The language I'm more familiar with among all of those is Python so that's where I started from. Even if TrailDB's own tutorial warns against using Python with massive quantities of data.

Let's see how it's done:

COLUMNS = OrderedDict(zip(
    ['YOUR', 'LIST', 'OF', 'COLUMNS', 'IN', 'THE', 'CSV'],
     range(0, NUMBER_OF_COLUMNS)

def create_trail_db(input_path, output_path, columns):
    traildb = TrailDBConstructor(output_path, COLUMNS.keys())

    with open(input_path) as input_file:
        reader = csv.reader(input_file, encoding='utf-8', escapechar='\\')

        for line in reader:
            event_uuid = line[COLUMNS['event_uuid']]
            event_time = line[COLUMNS['event_time']]

            # I should probably use a regular expression here but I am lazy
            # and this is just an experiment
                time = datetime.strptime(event_time, '%Y-%m-%d %H:%M:%S.%f')
            except ValueError:
                time = datetime.strptime(event_time, '%Y-%m-%d %H:%M:%S')

            utf8_encoded_values = [value.encode('utf-8') for value in line]
            traildb.add(event_uuid, time, utf8_encoded_values)

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Basically you open a constructor, iterate in your file, pass a uuid and a timestamp to traildb with all your data and then call finalize. Very, very simple. As you noticed I had to use Python 2 because TrailDB doesn't support Python 3.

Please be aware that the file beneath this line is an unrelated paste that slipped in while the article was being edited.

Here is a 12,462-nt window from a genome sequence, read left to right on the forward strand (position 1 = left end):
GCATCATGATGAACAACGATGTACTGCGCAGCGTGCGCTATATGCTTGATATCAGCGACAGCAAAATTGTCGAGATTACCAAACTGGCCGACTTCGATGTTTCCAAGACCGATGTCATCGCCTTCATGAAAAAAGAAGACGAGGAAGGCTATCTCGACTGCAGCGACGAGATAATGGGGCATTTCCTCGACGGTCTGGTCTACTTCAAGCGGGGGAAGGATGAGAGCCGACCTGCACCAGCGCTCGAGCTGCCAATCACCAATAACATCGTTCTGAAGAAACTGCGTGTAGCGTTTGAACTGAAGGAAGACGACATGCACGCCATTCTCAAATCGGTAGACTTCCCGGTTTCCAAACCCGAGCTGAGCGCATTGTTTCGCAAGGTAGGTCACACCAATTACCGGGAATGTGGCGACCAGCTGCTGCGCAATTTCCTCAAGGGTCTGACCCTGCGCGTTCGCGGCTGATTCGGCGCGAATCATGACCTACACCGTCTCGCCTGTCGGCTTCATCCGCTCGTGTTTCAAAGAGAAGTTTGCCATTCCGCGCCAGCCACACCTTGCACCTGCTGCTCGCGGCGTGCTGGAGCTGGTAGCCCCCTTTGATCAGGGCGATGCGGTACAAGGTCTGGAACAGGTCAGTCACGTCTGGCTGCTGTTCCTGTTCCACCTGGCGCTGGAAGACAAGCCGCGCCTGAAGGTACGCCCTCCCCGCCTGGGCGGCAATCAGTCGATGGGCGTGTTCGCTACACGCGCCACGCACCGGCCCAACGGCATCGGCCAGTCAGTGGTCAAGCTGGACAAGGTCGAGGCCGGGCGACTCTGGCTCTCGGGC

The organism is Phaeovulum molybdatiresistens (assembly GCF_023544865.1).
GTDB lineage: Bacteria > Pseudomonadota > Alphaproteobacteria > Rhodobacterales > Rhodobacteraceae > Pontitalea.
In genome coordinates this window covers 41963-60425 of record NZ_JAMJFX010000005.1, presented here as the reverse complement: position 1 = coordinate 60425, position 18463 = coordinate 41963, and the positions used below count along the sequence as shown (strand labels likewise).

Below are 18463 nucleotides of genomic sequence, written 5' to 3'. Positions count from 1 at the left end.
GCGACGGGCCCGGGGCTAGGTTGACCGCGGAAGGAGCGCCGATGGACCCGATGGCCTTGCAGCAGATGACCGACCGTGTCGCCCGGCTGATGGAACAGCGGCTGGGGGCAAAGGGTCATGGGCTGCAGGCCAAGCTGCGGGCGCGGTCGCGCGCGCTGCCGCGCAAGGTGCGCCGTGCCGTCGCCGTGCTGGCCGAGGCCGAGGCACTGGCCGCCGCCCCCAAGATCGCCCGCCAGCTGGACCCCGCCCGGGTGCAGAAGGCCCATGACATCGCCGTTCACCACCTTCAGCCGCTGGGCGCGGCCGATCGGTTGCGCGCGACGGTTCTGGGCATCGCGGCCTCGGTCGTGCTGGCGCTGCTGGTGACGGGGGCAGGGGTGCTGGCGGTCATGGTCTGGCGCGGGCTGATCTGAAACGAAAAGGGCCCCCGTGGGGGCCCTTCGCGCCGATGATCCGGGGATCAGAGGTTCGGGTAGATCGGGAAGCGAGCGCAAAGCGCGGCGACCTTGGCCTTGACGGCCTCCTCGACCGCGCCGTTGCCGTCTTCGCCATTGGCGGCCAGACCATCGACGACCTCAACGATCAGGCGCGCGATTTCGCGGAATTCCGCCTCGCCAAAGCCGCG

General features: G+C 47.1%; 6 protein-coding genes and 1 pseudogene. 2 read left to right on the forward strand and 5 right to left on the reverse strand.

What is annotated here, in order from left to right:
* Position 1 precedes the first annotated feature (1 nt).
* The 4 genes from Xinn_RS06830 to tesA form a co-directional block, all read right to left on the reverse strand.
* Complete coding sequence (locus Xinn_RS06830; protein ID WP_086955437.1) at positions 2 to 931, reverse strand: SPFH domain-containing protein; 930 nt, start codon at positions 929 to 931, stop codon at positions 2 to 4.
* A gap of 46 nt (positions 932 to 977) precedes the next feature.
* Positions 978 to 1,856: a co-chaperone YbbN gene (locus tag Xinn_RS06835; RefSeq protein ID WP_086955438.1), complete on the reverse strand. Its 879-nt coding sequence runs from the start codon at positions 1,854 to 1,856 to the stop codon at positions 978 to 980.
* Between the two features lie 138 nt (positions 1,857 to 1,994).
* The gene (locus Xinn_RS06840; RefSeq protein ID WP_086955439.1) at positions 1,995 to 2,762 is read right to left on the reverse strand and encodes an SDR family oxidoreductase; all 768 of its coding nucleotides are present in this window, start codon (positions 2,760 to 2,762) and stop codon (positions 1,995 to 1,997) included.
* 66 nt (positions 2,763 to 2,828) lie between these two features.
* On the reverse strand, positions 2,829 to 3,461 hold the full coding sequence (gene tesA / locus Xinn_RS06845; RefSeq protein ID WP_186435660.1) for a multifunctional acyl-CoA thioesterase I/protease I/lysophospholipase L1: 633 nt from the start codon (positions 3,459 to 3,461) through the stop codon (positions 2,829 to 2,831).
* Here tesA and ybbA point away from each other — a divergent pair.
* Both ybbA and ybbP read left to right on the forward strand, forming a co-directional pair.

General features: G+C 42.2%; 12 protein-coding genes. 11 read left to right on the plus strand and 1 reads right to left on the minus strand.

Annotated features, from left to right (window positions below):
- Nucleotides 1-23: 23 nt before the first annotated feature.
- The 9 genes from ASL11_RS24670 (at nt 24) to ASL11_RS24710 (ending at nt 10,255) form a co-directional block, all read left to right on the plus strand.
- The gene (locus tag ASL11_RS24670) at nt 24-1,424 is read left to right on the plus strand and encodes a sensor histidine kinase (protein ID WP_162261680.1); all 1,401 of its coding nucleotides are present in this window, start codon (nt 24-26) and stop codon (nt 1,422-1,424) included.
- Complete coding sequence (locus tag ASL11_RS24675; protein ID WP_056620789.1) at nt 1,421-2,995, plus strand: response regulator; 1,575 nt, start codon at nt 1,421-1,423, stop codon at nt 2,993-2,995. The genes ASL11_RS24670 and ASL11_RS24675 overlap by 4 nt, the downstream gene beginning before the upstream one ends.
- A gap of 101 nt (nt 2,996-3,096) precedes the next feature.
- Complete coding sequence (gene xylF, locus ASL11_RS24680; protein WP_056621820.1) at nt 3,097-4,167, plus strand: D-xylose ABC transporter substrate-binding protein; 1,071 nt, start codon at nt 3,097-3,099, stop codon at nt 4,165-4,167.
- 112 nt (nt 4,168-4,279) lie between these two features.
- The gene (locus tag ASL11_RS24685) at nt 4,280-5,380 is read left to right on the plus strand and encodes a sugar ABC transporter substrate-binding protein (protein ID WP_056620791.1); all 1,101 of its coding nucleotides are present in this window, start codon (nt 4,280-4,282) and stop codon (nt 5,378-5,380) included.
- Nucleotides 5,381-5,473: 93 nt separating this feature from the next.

A couple of notes and statistics:

  • the input CSV file is 29 GB on disk
  • the output .tdb file is 4.4 GB
  • on my Macbook Pro with 16 GB RAM and SSD it took 3 hours and 5 minutes to produce
  • For those 3 hours I worked on something else using the computer normally

Since I didn't want to wait another 3 hours for the second half of the data set I decided to rewrite the Python script in Go. It was my first attempt at writing Go code beyond the tutorial so it might not be the best implementation but the TrailDB library is quite simple in Go as well:

// I skipped all the error checking for brevity
func create_trail_db(input_path string, output_path string, columns []string) {
    traildb, err := tdb.NewTrailDBConstructor(output_path, columns...)
    input_file, err := os.Open(input_path)
    defer input_file.Close()

    dialect := csv.Dialect{
        Delimiter:   ',',
        Quoting:     csv.NoDoubleQuote,
        DoubleQuote: csv.NoDoubleQuote,
    reader := csv.NewDialectReader(input_file, dialect)
    for {